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Free or Discounted Transit Movement Grows in Massachusetts

Boston’s new Mayor Michelle Wu has already added two free bus routes and a new poll finds approval for fare-free transit and especially strong support for giving low-income Massachusetts residents reduced fares.

TNS — Bay State voters are starting to get on board with reduced fare or free public transit.

A survey of over 1,000 voters released Wednesday by polling group MassINC found strong support for both, with especially strong support for reduced fares in low-income neighborhoods.

Specifically, 49% of those surveyed "strongly support" giving low-income Massachusetts residents reduced fares to ride public transit, while 30% somewhat supported the idea. Just 14% somewhat or strongly opposed the idea, and 8% were unsure.

Pollsters also found strong support for some modes of free transportation: 42% of those surveyed late last month strongly supported free public buses serving low-income neighborhoods, while another 29% somewhat supported it.

This question tracks with policies enacted by former Boston Acting Mayor Kim Janey on bus route 28, and continued and expanded by Mayor Michelle Wu, who added two more routes and two more years to the program Janey began.

Wu has made the "Free the T" movement a major component of her platform in her run for mayor, while Beacon Hill, including Republican Gov. Charlie Baker, has been less receptive to the idea.

"Somebody's going to have to come up with a lot of money from somebody, and I do think if the city of Boston is willing to pay to give free T to the residents of the city of Boston, that's certainly worth the conversation, I suppose," Baker previously said.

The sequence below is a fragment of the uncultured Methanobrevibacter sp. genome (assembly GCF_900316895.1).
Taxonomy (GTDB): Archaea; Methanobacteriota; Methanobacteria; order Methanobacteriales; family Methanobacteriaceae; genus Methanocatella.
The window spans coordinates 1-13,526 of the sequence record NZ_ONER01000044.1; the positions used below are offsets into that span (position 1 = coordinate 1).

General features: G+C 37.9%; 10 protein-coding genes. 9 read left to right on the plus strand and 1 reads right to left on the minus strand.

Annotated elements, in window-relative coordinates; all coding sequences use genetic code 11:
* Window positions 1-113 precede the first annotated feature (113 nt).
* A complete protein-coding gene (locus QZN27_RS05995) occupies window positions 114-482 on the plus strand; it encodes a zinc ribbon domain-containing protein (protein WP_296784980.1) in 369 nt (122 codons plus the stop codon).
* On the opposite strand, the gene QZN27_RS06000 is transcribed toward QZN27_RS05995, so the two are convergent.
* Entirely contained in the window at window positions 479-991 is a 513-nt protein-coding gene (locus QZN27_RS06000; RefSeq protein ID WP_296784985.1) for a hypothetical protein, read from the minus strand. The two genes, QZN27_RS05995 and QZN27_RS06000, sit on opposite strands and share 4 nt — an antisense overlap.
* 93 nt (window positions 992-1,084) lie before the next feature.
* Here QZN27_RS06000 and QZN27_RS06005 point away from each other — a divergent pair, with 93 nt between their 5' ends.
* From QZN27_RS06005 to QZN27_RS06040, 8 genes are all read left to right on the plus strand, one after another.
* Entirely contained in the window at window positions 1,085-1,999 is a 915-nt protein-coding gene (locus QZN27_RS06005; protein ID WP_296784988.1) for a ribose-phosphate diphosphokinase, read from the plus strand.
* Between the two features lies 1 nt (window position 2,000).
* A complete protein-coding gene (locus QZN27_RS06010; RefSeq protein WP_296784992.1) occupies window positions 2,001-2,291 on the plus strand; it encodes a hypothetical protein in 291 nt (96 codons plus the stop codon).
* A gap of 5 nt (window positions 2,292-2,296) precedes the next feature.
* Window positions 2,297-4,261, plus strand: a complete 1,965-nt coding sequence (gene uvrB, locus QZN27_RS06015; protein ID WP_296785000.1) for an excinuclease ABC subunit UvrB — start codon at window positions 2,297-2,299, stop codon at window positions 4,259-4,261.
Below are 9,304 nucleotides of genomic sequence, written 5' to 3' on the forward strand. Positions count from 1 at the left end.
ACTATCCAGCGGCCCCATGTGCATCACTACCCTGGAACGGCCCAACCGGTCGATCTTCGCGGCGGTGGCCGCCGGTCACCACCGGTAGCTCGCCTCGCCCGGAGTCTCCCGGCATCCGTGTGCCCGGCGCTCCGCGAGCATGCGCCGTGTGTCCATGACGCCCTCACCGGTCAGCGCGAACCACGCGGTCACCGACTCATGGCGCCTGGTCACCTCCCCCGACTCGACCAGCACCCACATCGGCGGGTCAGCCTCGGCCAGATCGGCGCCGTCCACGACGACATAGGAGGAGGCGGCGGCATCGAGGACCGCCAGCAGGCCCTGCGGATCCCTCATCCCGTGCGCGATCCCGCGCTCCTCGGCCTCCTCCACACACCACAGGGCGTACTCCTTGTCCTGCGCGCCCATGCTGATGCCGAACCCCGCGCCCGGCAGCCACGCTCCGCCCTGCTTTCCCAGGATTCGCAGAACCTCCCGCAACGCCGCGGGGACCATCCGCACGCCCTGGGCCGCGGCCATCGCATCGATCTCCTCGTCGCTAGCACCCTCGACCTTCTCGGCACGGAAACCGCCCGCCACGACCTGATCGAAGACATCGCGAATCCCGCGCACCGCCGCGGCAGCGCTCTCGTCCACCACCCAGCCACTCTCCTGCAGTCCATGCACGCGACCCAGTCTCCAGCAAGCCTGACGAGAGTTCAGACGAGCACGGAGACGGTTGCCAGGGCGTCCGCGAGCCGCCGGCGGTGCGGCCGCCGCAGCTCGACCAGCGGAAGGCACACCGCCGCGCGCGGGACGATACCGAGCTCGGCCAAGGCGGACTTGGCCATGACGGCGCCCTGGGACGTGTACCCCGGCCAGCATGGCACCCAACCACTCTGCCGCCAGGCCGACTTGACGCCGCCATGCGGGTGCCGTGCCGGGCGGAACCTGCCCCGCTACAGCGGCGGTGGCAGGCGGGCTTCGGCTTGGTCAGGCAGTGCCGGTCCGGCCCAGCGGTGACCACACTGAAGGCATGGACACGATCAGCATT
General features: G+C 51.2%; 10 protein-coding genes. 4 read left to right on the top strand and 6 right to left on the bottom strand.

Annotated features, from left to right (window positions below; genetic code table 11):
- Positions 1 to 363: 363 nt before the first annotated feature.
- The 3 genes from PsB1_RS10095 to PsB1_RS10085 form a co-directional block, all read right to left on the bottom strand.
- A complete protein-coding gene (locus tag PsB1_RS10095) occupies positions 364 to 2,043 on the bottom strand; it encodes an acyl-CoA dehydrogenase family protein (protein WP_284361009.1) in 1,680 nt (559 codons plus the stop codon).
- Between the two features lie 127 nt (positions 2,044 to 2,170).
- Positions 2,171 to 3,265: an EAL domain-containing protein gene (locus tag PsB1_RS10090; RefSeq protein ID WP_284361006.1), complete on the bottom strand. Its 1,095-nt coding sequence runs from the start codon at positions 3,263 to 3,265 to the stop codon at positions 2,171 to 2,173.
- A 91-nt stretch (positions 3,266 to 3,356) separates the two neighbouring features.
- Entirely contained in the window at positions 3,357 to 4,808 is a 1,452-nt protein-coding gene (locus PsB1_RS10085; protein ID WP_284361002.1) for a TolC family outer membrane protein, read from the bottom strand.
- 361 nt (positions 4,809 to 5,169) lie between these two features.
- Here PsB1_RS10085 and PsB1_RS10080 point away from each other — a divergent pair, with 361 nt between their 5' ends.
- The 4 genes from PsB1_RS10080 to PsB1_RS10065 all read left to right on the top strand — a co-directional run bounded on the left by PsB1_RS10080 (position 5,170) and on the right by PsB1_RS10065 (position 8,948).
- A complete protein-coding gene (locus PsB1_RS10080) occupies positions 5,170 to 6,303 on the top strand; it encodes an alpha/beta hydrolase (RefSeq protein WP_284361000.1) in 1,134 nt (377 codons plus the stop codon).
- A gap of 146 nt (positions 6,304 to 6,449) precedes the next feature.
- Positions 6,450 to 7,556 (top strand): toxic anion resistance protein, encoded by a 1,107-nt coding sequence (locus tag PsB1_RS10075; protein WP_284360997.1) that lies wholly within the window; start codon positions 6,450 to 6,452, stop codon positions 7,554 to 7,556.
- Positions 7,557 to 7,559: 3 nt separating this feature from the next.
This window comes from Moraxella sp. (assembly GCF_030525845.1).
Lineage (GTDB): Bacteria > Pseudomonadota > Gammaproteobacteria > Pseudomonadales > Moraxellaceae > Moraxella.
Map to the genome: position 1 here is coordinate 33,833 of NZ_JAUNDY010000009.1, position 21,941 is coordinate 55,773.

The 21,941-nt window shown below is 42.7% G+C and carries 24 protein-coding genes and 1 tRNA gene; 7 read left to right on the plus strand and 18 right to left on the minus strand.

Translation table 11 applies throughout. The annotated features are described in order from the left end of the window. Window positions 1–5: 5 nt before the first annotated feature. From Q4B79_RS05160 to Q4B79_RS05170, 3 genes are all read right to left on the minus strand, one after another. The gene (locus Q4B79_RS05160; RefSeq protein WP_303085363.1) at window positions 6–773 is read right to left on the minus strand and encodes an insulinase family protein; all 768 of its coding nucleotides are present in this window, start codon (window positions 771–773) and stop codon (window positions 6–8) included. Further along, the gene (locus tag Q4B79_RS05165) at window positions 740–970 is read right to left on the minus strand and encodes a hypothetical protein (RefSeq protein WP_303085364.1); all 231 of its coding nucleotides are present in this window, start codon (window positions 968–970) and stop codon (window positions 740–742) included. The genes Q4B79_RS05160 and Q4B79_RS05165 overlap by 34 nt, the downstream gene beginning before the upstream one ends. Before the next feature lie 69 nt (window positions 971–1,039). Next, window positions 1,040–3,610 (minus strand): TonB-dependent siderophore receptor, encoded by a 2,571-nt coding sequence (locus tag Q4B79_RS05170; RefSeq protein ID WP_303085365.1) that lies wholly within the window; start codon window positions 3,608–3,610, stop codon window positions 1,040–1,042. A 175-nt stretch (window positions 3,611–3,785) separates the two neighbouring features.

The MassINC poll also found that 31% of respondents strongly support making all public buses free and another 30% somewhat agree, 28% strongly support and 30% somewhat support making the subways and trolleys free. The Commuter Rail and ferries were the most split, with 27% strongly agreeing it should be free, another 27% somewhat agreeing, 20% somewhat opposed, 15% strongly opposed, and 11% unsure.

"Voters continue to be clear that investing in our transportation system is critical to our state's future," said Josh Ostroff, interim director of Transportation for Massachusetts, in a statement. "In a time of worsening inequality, it is notable that as voters support taxing the wealthiest to help modernize transportation, they also support making public transit more affordable for low-income riders — an idea passed by the legislature, but vetoed by Governor Baker a year ago."

Ostroff called on all Bay State politicians to prioritize "equitable transportation investments and climate resilience," and to make good use of the influx of federal COVID relief dollars in state coffers.

Others were more skeptical. "Anytime you poll voters if they want 'free' stuff, they will always say yes," said Paul Diego Craney, spokesperson for conservative watchdog Mass Fiscal Alliance. "When you poll voters and include a cost, that is when you get a more reflective result to what the voters actually think of a policy."

(c)2022 the Boston Herald, Distributed by Tribune Content Agency, LLC.
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